This magnificent marble bust, represents the god Hermes (in Greek), Mercury (in Roman) from ¾ face.
Hermes, son of Zeus and the nymph Maia, is the patron god of merchants and travelers, acting as a liaison between men and the gods as “messenger from Olympus”. In the Odyssey, Homer transcribed a conversation between Hermes and Zeus: “Hermes, since it is you who always carries our messages, convey to the Loop our irrevocable decree.”
This god can be recognized by his many attributes, such as his winged sandals, the wand he uses to charm men, and his winged helmet. It is this last symbol that allows us to affirm that our work represents Hermes.
This sculpture shows him as a handsome young man with the attributes befitting an emperor of that era: laurel wreath, chlamydia held in place by a round fibula (military cloak stapled to the shoulder)… He is triumphant, yet his face remains peaceful. The work is remarkably chiseled, as can be seen in the curly ephebe hair and the laurel wreath held back by a knotted fabric.
Her eyes are almond-shaped, dropping slightly to her temples, and her mouth is thin and closed. Eye work is typical of Northern Italy.
He has two wings at the top of his head, enabling him to move quickly from one place to another to help travelers and merchants.
The bust is hollowed out at the back, as was customary at the time, allowing us to see traces of tools which, among other things, attest to its age. To make the folds of his chlamydia more realistic, the artist used the technique of the trepan, a kind of drill bit operated by hand with a bow. This tool has been used since Antiquity to reach recesses, clear parts that are difficult to access and rough out small diameter grooves by forming cylindrical cavities. Slow but precise, the drill bit is intended for very fragile places and hard materials such as wood, stone and marble. The trephine technique brings movement and depth to the whole.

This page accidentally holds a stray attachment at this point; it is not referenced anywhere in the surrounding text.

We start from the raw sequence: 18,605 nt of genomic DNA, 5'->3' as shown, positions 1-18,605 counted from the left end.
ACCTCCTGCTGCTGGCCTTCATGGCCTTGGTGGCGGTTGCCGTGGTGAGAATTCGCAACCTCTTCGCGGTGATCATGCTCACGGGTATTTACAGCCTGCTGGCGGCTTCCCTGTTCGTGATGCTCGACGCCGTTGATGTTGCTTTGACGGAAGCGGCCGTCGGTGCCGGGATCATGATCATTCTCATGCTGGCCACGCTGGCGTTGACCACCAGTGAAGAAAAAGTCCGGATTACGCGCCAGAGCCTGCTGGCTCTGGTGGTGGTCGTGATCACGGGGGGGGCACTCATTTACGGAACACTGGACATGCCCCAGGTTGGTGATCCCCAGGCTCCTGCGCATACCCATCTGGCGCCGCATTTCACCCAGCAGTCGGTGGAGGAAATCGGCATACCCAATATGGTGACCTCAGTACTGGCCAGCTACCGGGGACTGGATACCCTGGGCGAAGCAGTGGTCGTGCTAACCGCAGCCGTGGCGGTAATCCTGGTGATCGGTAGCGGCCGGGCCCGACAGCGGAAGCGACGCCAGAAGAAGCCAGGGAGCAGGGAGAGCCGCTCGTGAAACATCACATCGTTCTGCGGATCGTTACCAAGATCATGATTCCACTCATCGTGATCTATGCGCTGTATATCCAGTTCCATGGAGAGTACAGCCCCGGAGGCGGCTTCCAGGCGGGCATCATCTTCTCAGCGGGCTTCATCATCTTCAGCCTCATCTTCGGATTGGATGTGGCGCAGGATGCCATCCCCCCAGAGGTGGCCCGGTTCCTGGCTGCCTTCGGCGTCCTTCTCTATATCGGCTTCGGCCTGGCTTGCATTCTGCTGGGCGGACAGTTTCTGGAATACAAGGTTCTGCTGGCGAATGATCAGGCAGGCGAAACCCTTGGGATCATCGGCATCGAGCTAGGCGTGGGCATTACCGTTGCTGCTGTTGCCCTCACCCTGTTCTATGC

The base of this work is not the original, but the color, leaning more towards gray, contrasts with the bust and thus highlights the artist’s work. This bust belongs to Giovanni Carati and his workshop. This Venetian sculptor worked in the second half of the 17th century and his style, particularly in the facial features, is similar to our work. Research available on request.
This god was widely represented between Antiquity and the Renaissance. His relationship, closer to man than some other gods, makes him more accessible. The god’s benevolent values make him a topos that has stood the test of time and is still relevant today.